- January 28, 2011 - 07:49
Yes, it does need to be said and you said it very well, Pam. I am a Newfoundlander and have spent most of my life here but I have lived in and travelled to many other places. In my experience Newfoundlanders certainly do not have a monopoly on friendliness and hospitality. Pride in one's place of birth or residence is a good thing but so is a little modesty. Let's stop talking about how great we are and start showing it!
- Herb Morrison
- January 18, 2011 - 14:32
Hi Pam: I am a CFA., despite the fact that I have lived in this province for over thirty years. Both My wife and our son are Newfoundlanders "Born and Bred," to use a well-worn cliche. Your point out that Newfoundlanders and Labradorians are unjustified in casting people in a derogatory light because they "aren't from here" is, I'm sad to say, "spot on. " Unforttunately, mainlanders are not the only persons who are marginalized within the newfoundland culture. People are pushed to the fringes of society in this province for reasons pertaining to religion, politics, and gender. (One of the most discusting comments I have ever heard is that a woman is a "nice piece of gear" UGH. However, I do disagree with the comment that you attributed to Rex Murphy. It implies that only people who come from small or rural communities can be small-minded. Having lived in large urban centers, I can attest to the fact that you will find small-minded people anywhere. One final observation. It is interesting and puzzling to me that while Newfoundlanders and Labradorians are willing to embrace others in a time of crisis, they can be predudicial toward people who choose to settle here permanently, because "their ways are not our ways."
- January 19, 2011 - 11:56
Spot on Herb! Yes, many Newfoundlanders love to help out anyone in a crisis situation. And that's definitely a good thing. But if you choose to live here and are perceived as being "different," the proverbial deck is stacked against you. And BTW, I have found people in certain other parts of the country every bit as hospitable and helpful towards visitors or people in crisis as Newfoundlanders, but in other parts of Canada they don't seem to feel a need to constantly brag about it.
- January 16, 2011 - 09:50
I am very proud of my NL roots but at the same time I am very intolerent of people who are biased on things such as race, religion, etc. Everytime I visit home I am witness to this many times. A long time ago I realized that I would never retire to NL because of this attitude. What gets me is that most NL'ers are proud of this attitude, members of my own family included. Time for people to open their eyes and see the world beyond them.
- January 15, 2011 - 18:55
Well said! I also strongly agree with commenters Nora and Schwenik. How many Newfoundlanders have left Newfoundland to work "away" in other Canadian provinces. Good job those provinces did not say the same thing..."You're not from here so you can't work here" . This attitude in today's age is shameful. There is nothing wrong with being proud...but when it turns into discrimination....it's just shameful.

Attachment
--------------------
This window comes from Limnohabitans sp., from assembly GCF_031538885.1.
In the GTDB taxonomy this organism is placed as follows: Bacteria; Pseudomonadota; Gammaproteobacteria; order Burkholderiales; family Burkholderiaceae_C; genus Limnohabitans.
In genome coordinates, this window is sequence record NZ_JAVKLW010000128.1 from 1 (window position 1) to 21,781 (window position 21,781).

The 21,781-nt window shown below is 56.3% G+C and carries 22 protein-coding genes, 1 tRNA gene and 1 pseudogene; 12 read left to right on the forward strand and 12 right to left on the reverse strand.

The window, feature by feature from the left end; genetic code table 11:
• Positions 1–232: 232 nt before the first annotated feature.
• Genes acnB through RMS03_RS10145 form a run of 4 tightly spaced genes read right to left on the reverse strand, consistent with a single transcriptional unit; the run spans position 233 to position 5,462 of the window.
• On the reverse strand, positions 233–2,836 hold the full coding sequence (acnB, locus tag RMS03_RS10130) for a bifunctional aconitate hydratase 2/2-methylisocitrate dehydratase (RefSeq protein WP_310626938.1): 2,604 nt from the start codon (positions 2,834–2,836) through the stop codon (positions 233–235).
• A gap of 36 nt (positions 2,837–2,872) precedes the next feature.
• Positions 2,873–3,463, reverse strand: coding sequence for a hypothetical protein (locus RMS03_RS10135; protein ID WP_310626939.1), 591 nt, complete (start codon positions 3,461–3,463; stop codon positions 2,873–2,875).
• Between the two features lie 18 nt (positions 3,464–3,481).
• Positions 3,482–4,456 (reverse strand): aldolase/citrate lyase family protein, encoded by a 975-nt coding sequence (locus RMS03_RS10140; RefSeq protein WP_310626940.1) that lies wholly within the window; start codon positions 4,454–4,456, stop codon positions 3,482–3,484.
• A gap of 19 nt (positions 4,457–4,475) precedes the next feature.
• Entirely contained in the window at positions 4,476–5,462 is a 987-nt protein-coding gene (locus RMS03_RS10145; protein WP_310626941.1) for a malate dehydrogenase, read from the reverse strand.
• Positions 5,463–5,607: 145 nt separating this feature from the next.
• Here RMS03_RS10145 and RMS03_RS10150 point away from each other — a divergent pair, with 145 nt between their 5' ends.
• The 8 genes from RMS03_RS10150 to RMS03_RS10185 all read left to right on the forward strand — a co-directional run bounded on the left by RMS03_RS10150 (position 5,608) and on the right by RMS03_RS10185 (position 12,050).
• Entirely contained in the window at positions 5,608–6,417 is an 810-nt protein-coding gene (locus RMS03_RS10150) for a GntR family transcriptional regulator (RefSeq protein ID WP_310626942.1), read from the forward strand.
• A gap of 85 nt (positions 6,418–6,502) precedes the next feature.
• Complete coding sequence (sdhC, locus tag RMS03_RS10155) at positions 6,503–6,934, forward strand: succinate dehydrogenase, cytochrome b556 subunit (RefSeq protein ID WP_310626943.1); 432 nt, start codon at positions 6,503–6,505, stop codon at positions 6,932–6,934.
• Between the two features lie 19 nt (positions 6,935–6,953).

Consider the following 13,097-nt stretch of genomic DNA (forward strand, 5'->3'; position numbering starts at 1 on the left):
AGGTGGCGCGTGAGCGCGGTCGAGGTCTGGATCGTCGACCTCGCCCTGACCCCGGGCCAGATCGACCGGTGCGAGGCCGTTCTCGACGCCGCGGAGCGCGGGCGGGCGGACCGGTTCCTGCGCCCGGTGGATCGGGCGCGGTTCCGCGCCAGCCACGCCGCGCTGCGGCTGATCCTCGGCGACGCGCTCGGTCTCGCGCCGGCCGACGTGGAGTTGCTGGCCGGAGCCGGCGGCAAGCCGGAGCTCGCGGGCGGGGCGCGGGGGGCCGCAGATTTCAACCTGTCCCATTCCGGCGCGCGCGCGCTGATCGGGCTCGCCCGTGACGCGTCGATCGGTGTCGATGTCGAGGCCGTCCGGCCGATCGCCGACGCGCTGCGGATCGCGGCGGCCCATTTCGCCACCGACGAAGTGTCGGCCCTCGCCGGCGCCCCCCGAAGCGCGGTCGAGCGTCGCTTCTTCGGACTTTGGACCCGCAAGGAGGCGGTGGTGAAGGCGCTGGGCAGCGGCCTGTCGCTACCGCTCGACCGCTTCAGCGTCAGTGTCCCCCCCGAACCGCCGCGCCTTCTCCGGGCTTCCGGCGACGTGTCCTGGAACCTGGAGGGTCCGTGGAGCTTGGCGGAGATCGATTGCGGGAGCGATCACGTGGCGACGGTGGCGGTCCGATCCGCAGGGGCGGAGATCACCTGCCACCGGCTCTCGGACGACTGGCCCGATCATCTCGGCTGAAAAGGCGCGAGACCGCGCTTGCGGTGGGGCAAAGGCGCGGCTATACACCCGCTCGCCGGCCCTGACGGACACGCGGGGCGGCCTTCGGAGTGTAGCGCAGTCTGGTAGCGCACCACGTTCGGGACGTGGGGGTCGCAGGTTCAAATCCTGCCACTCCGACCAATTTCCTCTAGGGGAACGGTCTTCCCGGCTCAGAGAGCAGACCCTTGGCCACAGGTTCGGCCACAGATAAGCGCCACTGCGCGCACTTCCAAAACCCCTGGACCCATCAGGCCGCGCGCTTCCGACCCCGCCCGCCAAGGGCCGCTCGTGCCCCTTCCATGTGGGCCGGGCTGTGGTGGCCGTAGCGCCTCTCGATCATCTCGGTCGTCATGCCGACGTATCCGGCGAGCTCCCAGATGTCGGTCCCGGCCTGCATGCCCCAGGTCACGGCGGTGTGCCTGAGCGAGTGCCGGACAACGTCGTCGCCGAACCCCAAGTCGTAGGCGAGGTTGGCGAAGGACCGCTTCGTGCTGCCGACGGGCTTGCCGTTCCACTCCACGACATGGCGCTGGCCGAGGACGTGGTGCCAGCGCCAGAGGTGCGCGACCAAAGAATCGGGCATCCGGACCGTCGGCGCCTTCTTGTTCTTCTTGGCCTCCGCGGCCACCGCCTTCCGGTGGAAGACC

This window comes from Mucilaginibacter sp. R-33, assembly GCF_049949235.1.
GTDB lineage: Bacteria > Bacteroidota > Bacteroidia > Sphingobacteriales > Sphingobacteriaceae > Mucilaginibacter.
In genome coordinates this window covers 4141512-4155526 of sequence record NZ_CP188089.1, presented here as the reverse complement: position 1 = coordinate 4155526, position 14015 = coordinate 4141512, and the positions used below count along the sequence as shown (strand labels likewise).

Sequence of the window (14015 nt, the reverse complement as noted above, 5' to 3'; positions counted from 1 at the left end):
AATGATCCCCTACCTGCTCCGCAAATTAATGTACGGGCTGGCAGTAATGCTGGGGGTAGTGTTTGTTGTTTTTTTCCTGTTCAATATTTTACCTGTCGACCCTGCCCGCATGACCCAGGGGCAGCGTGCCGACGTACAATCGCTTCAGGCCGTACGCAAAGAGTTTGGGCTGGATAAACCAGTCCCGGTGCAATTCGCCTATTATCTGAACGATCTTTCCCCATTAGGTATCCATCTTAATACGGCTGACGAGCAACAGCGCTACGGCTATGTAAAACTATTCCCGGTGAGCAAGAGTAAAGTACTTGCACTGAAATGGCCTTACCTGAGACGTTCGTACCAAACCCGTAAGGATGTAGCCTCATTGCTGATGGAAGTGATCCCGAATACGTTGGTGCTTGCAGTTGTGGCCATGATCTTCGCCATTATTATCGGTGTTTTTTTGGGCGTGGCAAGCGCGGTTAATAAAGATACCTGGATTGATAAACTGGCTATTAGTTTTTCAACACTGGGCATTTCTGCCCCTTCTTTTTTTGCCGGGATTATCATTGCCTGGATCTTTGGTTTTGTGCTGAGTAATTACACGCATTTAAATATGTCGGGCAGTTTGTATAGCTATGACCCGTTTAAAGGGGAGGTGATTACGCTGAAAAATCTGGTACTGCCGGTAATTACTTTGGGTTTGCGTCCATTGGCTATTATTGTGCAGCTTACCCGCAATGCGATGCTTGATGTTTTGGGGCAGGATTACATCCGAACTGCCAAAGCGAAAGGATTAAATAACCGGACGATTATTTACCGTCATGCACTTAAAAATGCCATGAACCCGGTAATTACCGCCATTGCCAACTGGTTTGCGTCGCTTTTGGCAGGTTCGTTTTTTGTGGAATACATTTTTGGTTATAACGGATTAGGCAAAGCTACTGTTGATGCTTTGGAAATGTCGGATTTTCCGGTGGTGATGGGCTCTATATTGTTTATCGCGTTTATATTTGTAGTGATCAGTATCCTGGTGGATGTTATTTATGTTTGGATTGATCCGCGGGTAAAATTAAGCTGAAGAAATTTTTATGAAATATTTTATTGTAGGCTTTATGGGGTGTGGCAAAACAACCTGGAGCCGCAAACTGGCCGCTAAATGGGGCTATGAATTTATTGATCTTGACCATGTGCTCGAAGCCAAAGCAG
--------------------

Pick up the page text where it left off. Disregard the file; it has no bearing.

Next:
- January 15, 2011 - 11:47
I’ve had similar experiences to this small-minded bigotry. I really have to question the self-proclaimed characterisation of Newfoundlanders as “friendly.” Some are, yes, but there is a deep seeded hostility to anyone who presents as different. If you want to see some real vitriol, check out the comments on the VOCM question of the day site towards mainlander (which is nothing compared to the anti-immigrant hatred.)
- January 15, 2011 - 11:03
PS - Technically, St. John's is a city, but the cultural mentality tends to be very small town. (I know because I grew up in a small town.) Right now I'm firmly entrenched in a life here in St. John's - job, relatationship (with a Newfoundlander), etc. But when I retire I plan to move to an urban centre on the mainland where people tend to be a bit more open minded.
- January 15, 2011 - 10:26
Thank you Pam for saying what so desparately needs to be said. I'm a CFA who has lived in this province for many years. There is definitely a prejudice amongst a lot of Newfoundlanders (not all mind you) towards anyone who wasn't born here. Human nature, unfortunately, does have a tendency to breed cliquishness, but in Newfoundland it's exceptionally pronounced. Doesn't matter how nice you are to some Newfoundlanders (again, not all) or how hard you work to contribute to society, there's insecurity and suspicioun regarding your motives just because you're not from here and, horror of horrors, perhaps have ways that are a bit different. For a people who like to pride themselves on being kind and hospitable, there's nothing kind or hospitable about such a hostile attitude.